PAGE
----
Ecological catastrophe in the river along the German-Polish border. Pollution or drought?
It’s alarm ecological catastrophe in the Oder River, along the border between Germany and Poland, where at least 10 tons of dead fish have surfaced. Polish Prime Minister Mateusz Morawiecki speculates a massive spill of chemicals into the river, but water analyzes have not solved the mystery, with some experts pointing the finger at falling water levels and high temperatures due to climate change. The German Environment Ministry says it fears that the effects of the catastrophe could also affect marine life in the Baltic.
In Germany, the authorities have banned fishing in the Oder and the use of its waters. This morning the German land of Brandenburg deployed 300 emergency service operators, wearing protective gloves and small boats, who are trying to retrieve dead fish along some 80 kilometers. Reporters on the spot report an unbearable stench of rotten fish.
In Poland, the government has deployed 150 soldiers along the banks of the river to deal with the emergency. “It is likely that an enormous amount of chemical waste has been spilled into the river, in full knowledge of the risks and consequences,” said the Polish premier, whose government has offered a reward equivalent to 210 thousand euros for those who will provide information on the responsible. But so far, experts have not offered a clear explanation for the phenomenon, which began to manifest itself two weeks ago at Olawa in the Polish region of Lower Silesia. Then traces of mesitylene, a toxic substance for fish, were found. But the substance disappeared in subsequent tests.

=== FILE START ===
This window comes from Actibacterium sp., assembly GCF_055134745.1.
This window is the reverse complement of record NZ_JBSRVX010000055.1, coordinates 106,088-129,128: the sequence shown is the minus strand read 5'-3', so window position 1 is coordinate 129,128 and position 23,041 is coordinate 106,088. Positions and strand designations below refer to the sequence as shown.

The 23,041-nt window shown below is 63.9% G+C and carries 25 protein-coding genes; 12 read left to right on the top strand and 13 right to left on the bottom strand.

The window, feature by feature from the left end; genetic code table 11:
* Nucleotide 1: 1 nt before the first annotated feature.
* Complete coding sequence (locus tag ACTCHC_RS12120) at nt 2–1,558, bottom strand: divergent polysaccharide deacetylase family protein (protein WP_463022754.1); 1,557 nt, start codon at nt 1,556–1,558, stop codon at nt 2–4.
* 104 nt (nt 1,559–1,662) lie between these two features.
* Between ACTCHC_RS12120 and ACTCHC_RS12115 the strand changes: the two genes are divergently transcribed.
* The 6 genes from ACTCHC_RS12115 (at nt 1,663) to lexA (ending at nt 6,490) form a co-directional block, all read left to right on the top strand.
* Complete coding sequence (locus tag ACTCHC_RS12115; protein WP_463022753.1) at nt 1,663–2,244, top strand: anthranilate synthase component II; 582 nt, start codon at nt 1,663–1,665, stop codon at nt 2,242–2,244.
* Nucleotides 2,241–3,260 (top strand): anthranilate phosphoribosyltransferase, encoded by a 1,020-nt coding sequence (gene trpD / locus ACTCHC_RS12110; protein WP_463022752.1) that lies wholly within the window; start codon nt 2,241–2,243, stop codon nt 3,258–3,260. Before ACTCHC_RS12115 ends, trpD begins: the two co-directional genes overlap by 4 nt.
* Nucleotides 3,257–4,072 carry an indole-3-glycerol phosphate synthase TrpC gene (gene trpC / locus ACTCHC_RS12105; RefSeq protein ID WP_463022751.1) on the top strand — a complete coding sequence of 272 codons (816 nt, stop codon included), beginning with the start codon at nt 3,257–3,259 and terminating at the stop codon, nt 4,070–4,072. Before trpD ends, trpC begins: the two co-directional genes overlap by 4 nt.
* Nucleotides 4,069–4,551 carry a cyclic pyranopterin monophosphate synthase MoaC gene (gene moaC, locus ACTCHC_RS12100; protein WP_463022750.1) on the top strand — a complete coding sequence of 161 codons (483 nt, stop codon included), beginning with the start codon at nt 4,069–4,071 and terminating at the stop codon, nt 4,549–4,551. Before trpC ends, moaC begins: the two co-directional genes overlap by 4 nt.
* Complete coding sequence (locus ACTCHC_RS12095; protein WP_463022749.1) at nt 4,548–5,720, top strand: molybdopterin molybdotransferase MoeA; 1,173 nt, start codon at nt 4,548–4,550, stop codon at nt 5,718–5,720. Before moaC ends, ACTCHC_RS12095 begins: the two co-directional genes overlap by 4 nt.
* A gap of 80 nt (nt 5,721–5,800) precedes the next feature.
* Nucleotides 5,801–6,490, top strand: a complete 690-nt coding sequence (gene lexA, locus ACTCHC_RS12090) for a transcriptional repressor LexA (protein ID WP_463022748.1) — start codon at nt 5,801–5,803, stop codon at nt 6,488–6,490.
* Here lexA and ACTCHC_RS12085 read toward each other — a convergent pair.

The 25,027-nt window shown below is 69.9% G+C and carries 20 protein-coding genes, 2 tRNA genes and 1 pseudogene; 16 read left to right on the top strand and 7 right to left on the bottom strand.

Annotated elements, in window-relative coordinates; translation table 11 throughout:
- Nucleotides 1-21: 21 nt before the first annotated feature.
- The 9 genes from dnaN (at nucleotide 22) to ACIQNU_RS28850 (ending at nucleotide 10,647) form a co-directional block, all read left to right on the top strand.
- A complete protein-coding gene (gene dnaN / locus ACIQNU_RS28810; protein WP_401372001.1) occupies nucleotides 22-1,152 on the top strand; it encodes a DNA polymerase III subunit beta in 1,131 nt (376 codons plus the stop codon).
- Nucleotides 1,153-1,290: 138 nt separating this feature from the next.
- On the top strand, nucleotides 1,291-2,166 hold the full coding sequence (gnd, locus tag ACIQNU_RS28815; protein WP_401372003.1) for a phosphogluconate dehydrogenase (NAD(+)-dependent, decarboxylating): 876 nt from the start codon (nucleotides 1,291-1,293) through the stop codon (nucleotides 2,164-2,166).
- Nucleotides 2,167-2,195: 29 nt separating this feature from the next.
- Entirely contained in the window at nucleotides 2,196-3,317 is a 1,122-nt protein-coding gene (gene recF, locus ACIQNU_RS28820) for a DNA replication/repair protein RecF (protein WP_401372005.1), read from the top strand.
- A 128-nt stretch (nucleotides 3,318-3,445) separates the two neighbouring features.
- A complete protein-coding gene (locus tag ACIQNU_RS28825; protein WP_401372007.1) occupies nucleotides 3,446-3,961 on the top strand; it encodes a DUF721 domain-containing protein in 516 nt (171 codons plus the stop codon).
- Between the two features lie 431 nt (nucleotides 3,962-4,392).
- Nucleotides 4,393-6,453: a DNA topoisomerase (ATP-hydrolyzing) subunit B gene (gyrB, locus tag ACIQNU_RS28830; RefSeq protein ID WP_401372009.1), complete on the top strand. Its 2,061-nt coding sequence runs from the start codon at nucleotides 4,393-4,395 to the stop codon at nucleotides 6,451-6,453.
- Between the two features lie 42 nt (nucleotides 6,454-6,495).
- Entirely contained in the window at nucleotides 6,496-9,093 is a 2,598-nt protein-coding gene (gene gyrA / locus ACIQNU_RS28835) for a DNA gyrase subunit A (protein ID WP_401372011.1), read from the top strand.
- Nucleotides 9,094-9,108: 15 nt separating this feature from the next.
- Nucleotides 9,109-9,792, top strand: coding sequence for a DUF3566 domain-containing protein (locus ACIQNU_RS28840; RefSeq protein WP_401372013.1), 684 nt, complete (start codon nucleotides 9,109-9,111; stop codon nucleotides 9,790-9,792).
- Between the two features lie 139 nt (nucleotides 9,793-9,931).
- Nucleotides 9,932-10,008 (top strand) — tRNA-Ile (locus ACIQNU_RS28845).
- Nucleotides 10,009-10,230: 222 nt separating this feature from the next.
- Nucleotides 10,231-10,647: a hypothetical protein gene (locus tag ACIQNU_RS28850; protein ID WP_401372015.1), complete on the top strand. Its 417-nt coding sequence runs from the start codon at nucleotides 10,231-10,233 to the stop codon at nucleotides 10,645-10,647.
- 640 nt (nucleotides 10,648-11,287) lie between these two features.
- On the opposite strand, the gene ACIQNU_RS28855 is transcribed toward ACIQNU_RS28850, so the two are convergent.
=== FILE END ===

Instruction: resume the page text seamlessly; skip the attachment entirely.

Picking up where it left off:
Water tests carried out in the German land of Brandenburg, Deutsche Welle reported yesterday, indicated a high level of mercury. According to Christian Wolter, a researcher at the University of Leipzig, one of the main causes of the disaster could be the lowering of the river’s waters, due to drought, which brought out the mercury due to previous pollution, which is found in the silt at the bottom of the river. ‘Oder. In addition, the lowering of the river waters, and the high external temperatures, have caused a lowering of oxygen in the water which suffocates the fish. The situation is exacerbated by the dumping of waste in the river.